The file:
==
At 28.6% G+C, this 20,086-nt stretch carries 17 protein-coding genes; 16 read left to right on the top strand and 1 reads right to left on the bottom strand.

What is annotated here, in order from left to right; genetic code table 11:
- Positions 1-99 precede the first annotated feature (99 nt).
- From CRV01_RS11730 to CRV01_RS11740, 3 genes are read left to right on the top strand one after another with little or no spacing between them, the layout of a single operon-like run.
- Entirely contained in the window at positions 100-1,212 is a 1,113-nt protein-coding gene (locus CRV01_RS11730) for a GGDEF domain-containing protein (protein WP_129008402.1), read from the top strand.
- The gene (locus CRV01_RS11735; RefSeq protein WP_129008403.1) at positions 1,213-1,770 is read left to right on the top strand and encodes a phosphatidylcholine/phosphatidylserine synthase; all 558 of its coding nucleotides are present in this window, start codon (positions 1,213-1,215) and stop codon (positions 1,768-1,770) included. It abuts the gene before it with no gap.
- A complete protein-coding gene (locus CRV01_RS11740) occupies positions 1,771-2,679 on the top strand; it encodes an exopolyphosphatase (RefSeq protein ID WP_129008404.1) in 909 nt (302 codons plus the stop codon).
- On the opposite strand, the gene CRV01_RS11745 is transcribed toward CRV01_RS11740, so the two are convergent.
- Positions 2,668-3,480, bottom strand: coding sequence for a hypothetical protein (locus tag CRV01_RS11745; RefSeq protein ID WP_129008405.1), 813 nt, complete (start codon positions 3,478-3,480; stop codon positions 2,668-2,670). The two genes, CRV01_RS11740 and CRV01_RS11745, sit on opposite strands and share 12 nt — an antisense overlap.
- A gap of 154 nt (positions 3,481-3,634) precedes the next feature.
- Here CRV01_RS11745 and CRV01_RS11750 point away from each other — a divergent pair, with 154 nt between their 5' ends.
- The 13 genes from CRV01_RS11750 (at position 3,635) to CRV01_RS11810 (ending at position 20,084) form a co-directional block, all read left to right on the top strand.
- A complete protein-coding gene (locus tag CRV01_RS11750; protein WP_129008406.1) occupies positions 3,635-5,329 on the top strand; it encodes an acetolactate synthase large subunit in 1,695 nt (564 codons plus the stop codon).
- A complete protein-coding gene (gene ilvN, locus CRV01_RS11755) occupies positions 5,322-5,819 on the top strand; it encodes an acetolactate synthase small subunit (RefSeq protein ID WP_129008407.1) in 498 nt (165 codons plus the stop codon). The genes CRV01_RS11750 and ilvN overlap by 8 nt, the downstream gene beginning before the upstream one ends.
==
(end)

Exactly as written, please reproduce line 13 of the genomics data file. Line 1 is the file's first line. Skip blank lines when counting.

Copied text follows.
- A complete protein-coding gene (locus tag CRV01_RS11750; protein WP_129008406.1) occupies positions 3,635-5,329 on the top strand; it encodes an acetolactate synthase large subunit in 1,695 nt (564 codons plus the stop codon).